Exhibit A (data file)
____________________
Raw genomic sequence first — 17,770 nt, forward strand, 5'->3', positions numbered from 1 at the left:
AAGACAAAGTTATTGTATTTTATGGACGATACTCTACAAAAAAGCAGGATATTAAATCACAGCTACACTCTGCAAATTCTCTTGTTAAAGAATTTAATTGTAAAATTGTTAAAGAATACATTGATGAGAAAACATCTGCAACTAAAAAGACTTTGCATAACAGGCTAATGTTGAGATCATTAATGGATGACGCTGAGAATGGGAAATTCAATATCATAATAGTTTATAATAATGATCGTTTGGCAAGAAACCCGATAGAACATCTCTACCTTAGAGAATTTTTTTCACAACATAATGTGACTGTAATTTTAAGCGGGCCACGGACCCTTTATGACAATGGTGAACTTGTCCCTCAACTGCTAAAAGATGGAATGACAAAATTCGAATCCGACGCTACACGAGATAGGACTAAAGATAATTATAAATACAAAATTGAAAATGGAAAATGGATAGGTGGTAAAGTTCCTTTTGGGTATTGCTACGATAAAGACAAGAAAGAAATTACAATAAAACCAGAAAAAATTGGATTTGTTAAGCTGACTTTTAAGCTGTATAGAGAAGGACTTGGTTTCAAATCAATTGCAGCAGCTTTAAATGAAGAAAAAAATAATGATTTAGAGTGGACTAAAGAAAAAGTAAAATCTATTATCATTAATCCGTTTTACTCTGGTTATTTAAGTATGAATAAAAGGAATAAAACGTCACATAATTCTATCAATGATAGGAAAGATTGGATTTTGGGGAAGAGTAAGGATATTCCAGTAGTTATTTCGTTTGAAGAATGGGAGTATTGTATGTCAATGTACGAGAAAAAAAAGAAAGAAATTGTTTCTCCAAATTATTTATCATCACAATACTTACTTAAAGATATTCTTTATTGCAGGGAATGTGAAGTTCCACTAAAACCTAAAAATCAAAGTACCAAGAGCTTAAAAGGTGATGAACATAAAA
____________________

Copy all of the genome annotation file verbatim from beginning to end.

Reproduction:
Raw genomic sequence first — 17,770 nt, forward strand, 5'->3', positions numbered from 1 at the left:
AAGACAAAGTTATTGTATTTTATGGACGATACTCTACAAAAAAGCAGGATATTAAATCACAGCTACACTCTGCAAATTCTCTTGTTAAAGAATTTAATTGTAAAATTGTTAAAGAATACATTGATGAGAAAACATCTGCAACTAAAAAGACTTTGCATAACAGGCTAATGTTGAGATCATTAATGGATGACGCTGAGAATGGGAAATTCAATATCATAATAGTTTATAATAATGATCGTTTGGCAAGAAACCCGATAGAACATCTCTACCTTAGAGAATTTTTTTCACAACATAATGTGACTGTAATTTTAAGCGGGCCACGGACCCTTTATGACAATGGTGAACTTGTCCCTCAACTGCTAAAAGATGGAATGACAAAATTCGAATCCGACGCTACACGAGATAGGACTAAAGATAATTATAAATACAAAATTGAAAATGGAAAATGGATAGGTGGTAAAGTTCCTTTTGGGTATTGCTACGATAAAGACAAGAAAGAAATTACAATAAAACCAGAAAAAATTGGATTTGTTAAGCTGACTTTTAAGCTGTATAGAGAAGGACTTGGTTTCAAATCAATTGCAGCAGCTTTAAATGAAGAAAAAAATAATGATTTAGAGTGGACTAAAGAAAAAGTAAAATCTATTATCATTAATCCGTTTTACTCTGGTTATTTAAGTATGAATAAAAGGAATAAAACGTCACATAATTCTATCAATGATAGGAAAGATTGGATTTTGGGGAAGAGTAAGGATATTCCAGTAGTTATTTCGTTTGAAGAATGGGAGTATTGTATGTCAATGTACGAGAAAAAAAAGAAAGAAATTGTTTCTCCAAATTATTTATCATCACAATACTTACTTAAAGATATTCTTTATTGCAGGGAATGTGAAGTTCCACTAAAACCTAAAAATCAAAGTACCAAGAGCTTAAAAGGTGATGAACATAAAA